The HCoV-229E infection did not trigger IFN-inducible gene guanylate binding protein 2 (GBP2) four days after infection. Nonetheless, it led to a drastic elevation of other IFN-inducible genes: IFN-induced protein 44 (IFI44), IFN-induced protein with tetratricopeptide repeats 2 (IFIT2), a retinoic acid-inducible gene I (RIG-I), STAT2, and microtubule-associated protein 2 (MAP2) at four days following infection. On the contrary, HCoV-OC43 infection stimulated all the IFN-inducible genes two days following infection. These data indicated that HCoV infection substantially induced antiviral transcriptional responses in the host.

Following three to four days of HCoV-229E infection, IRF7, IRF1, and phospho-IRF3 elevated. The IRF7, IRF3, and IRF1 levels elevated from two days of HCoV-OC43 infection. Similarly, the IRF7, IRF1, and phospho-IRF3 levels hiked after two days of SARS-CoV-2 infection. These findings suggested that IRF7, IRF1, and IRF3 were stimulated following HCoV infections. 

Importantly, IRFs overexpression and RNAi knockdown revealed that IRF3 and IRF1 had antiviral properties against HCoV-OC43. Nevertheless, IRF7 and IRF3 only restricted the HCoV-229E infection. These data suggest that although HCoVs infection down-modulated IRF3 expression, IRF3-facilitated antiviral response was still present.


The study findings demonstrated that the IFN type 1 or 2 treatment shielded the MRC5 cells from HCoV-229E infection, yet not HCoV-OC43. The HCoV-OC43 or HCoV-229E infections significantly boosted the ISGs, implying that antiviral transcription was not repressed in the infected cells. Cells infected by SARS-CoV2, HCoV-OC43, and HCoV-229E demonstrated activation of antiviral IRF7, IRF3, and IRF1. The loss-of-function investigations depicted that IRF7, IRF3, and IRF1 had antiviral activities against HCoV infections. In the gain-of-function experiments, IRF3 was effective against HCoV-OC43 and HCoV-229E infections relative to IRF7 and IRF1.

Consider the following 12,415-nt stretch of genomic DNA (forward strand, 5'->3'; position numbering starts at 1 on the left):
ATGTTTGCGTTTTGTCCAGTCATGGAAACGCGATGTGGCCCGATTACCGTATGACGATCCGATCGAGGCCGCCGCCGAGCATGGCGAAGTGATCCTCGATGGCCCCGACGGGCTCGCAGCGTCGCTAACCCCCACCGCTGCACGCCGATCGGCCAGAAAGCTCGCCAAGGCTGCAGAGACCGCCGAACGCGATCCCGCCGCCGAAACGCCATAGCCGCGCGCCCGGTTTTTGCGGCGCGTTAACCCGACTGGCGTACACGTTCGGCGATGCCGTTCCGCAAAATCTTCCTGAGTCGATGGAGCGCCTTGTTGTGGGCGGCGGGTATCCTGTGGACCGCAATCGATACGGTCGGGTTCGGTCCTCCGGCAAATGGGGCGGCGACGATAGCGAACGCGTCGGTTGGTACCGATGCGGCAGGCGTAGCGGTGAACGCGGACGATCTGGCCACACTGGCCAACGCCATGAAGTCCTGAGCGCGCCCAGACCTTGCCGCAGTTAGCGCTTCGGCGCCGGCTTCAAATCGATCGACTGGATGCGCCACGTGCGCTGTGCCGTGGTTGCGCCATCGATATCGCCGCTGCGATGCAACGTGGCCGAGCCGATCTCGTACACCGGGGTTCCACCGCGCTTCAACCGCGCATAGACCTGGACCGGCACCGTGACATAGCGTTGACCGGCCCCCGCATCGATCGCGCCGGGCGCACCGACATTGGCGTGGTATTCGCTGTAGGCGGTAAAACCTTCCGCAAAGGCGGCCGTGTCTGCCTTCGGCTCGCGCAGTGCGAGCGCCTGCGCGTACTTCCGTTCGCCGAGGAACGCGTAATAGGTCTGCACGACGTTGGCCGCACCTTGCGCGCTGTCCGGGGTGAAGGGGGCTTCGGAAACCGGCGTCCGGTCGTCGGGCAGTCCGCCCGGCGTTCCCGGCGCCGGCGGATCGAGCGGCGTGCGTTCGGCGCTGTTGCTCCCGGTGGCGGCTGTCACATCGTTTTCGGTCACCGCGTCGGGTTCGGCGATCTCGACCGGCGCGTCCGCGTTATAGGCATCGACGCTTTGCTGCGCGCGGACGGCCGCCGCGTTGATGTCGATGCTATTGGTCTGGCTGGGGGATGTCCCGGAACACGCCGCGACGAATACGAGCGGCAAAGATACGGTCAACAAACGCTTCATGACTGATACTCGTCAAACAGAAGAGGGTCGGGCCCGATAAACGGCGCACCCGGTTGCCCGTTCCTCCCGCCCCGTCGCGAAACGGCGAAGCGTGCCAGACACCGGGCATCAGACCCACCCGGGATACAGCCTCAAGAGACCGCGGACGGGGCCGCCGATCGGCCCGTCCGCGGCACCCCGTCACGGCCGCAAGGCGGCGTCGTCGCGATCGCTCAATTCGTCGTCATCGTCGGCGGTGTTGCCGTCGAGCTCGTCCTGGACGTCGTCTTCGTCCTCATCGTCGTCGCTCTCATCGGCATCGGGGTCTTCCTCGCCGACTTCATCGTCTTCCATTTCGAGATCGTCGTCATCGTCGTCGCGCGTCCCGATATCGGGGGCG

On the whole, the present work demonstrated that since IRF3 had antiviral capabilities against HCoV-OC43 and HCoV-229E, it could be a potential therapeutic target for curbing HCoV infections.

*Important notice

bioRxiv publishes preliminary scientific reports that are not peer-reviewed and, therefore, should not be regarded as conclusive, guide clinical practice/health-related behavior, or treated as established information.

Journal reference:
  • Xu, D. et al. (2022) "Antiviral roles of interferon regulatory factor (IRF)-1, 3 and 7 against human coronavirus infection". bioRxiv. doi: 10.1101/2022.03.24.485591.

Posted in: Medical Science News | Medical Research News | Disease/Infection News

Tags: Antibodies, Assay, Cancer, Cell, Cell Line, Coronavirus, Coronavirus Disease COVID-19, Diagnostic, Fibroblast, Gene, Genes, Interferon, Lung Cancer, Medical Research, MERS-CoV, Mortality, Phosphorylation, Plasmid, Polymerase, Polymerase Chain Reaction, Protein, Research, Respiratory, Retinoic Acid, Ribonucleic Acid, RNA, RNA Interference, RNAi, SARS, SARS-CoV-2, Severe Acute Respiratory, Severe Acute Respiratory Syndrome, siRNA, Stomatitis, Syndrome, Transcription, Virus, Western Blot

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Shanet Susan Alex

Shanet Susan Alex, a medical writer, based in Kerala, India, is a Doctor of Pharmacy graduate from Kerala University of Health Sciences. Her academic background is in clinical pharmacy and research, and she is passionate about medical writing. Shanet has published papers in the International Journal of Medical Science and Current Research (IJMSCR), the International Journal of Pharmacy (IJP), and the International Journal of Medical Science and Applied Research (IJMSAR). Apart from work, she enjoys listening to music and watching movies.